The Orientalizing Period (700-600 BCE)


Orientalizing Art and the Formation of the Archaic (700-600 BCE)

The 7th century developed trends that had emerged in the 8th century. The first contacts with the East took place in the 8th century and were developed in the 7th century. Colonization continued and Eastern goods flooded the Greek world, causing something of a revolution in the arts. Geometric art, conservative and in-grown, was swept aside by new styles and new motifs from nature. New subjects and new methods were rapidly absorbed.


The change is first seen in the scenes on painted pottery; but not, as might expected, in Athens, but in the Dorian city of Corinth. In Corinthian pottery, we see new subjects - mostly animals (lions, sphinxes, griffins) - and also a new repertory of patterns: rosettes, plants, tendrils, and various curvilinear designs, inspired by Oriental prototypes, which replace the rectilinear abstract designs of the Geometric period.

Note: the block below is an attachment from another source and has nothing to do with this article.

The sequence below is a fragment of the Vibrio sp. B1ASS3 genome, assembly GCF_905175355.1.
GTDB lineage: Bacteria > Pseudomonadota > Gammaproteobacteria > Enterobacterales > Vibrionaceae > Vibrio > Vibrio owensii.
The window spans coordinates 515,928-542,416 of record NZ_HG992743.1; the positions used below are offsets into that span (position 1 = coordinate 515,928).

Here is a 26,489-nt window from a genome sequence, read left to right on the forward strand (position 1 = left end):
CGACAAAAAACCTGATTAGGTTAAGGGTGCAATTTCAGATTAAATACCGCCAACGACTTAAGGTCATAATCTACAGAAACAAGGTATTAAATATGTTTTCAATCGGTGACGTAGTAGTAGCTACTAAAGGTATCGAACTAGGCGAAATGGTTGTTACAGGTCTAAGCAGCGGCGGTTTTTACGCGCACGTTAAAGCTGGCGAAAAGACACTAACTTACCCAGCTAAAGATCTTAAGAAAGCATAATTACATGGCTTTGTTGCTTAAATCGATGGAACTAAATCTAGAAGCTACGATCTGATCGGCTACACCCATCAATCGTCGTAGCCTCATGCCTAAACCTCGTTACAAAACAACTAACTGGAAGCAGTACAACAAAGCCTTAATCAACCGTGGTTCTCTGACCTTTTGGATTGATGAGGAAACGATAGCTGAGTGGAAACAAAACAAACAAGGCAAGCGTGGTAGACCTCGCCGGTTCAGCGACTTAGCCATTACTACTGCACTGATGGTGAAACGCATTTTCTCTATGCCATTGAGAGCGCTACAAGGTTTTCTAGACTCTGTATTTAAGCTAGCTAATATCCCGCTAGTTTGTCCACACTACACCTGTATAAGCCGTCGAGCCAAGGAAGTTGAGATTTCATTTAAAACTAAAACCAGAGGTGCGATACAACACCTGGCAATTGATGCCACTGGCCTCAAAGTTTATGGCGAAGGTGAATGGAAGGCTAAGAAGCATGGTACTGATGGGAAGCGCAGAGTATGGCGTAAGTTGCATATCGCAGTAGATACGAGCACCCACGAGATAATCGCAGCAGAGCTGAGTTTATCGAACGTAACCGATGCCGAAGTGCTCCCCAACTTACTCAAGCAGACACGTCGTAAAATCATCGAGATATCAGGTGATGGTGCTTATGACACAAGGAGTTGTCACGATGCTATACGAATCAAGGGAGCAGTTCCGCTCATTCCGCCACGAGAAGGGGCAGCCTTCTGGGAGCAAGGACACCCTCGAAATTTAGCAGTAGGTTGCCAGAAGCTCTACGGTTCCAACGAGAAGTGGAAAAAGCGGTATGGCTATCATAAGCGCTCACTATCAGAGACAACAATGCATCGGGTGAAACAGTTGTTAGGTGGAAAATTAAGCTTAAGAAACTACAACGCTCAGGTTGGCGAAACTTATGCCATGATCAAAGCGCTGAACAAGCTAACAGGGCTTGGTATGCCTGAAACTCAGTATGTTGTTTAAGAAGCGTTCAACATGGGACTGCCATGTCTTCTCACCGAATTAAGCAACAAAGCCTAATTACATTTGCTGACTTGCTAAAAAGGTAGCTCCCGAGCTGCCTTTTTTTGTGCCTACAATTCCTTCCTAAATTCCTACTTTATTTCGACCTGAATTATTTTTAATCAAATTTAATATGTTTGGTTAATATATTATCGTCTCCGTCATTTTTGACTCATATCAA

The technique of painting also changed at the end of the 8th century. Two different techniques developed:

  1. Outline technique: The face and figure drawn in outline with inner details indicated with black lines. The spaces within outlines are sometimes reserved (i.e. left the natural colour of the surface), although female flesh was usually shown white and male flesh white or brown. Inner markings on figures are sometimes shown in white or red rather than black. The Outline technique, however, was soon discarded.

  2. Black Figure technique: This technique retained the silhouette of the figure but produced inner markings by making deep incisions that penetrated to the light-coloured clay beneath. Colour is sometimes added to the figures - red, white, purple.


    • Orientalizing (Protoattic)
    • Corinth (Corinthian)
    • outline technique
    • black figure technique
    • Medusa (Gorgons)
    • Polyphemos
    • Odysseus
    • loutrophoros

© Christopher L. C. E. Witcombe